Girls all over America watched gymnast Gabby Douglas flip and spin across the Olympic mat a couple years ago, dreaming they might one day reach that level of elite gymnastics.
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But competitive gymnastics brings with it significant risk for injury, including strains and sprains as well as stress fractures to the back, wrists and ankles.
“The nature of the sport lends itself to those kinds of injuries,” says sports and exercise medicine physician Kim Gladden, MD. “One of the best things you can do to prevent injury is to make sure your kids are well-trained, exhibiting proper technique, and are strong and flexible enough to be performing the movements required.”
There are precautions parents and their child athletes should take, including the following four tips:
1. Get a good coach in the right gym
“With any sport, finding the right coach is critical,” Dr. Gladden says. “You want someone who’s very familiar with proper technique who won’t allow your child to progress until they learn it.” Take a tour of any gym you’re considering, making sure that the equipment is in good working order, the floors are right for the sport and there’s adequate supervision.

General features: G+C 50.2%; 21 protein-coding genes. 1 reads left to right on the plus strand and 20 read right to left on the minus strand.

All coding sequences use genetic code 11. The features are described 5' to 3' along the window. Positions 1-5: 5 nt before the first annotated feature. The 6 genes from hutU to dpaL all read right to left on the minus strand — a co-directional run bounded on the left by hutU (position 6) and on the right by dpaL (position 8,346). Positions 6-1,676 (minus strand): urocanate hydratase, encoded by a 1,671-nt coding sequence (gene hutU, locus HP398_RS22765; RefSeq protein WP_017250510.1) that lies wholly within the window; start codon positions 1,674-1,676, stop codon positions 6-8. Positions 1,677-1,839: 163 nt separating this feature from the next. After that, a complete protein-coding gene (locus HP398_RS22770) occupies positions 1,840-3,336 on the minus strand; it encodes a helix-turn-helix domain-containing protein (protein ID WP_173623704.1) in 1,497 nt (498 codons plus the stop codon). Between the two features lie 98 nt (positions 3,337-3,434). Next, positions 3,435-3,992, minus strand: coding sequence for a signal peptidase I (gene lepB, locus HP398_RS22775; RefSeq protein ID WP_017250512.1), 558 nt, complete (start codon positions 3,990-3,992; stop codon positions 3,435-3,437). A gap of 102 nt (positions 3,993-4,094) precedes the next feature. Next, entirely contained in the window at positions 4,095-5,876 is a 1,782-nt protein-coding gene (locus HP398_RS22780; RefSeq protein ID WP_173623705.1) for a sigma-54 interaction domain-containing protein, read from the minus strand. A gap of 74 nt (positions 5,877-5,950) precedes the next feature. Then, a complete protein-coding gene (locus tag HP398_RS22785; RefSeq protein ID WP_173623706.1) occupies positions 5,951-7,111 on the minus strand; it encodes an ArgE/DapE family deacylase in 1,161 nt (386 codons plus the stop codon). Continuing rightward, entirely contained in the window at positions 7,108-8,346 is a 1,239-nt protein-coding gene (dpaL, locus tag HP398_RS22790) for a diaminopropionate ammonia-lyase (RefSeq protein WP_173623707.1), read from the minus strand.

2. Protect the back
“Gymnastics involves a lot of core strength, and if your child isn’t properly conditioned, this could lead to back sprains and strains in particular,” says Dr. Gladden. Also common in sports requiring back extension — such as gymnastics, dance and volleyball — are stress fractures to the vertebrae known as spondylolysis. Kids should follow the guidance of a coach or trainer on the right exercises that will build core strength and flexibility.
3. Don’t skimp on rehab
Kids can often recover well and return to gymnastics after an injury, as long as they rehab properly, Dr. Gladden says. Lots of products claim to support joints and prevent injury, but “no product can make up for a lack of technique,” she says. Lack of proper technique sets gymnasts up for injury. Dr. Gladden does prescribe flexible back braces as a common treatment after a back sprain, strain or fracture to remind the child to avoid overextension while he or she is healing.
4. Be sure gymnastics is right for your child
Repeated gymnastics injuries may be a sign that kids are in the wrong sport. “Different body types lend themselves to different sports,” Dr. Gladden says. “Elite gymnastics is not for everyone.”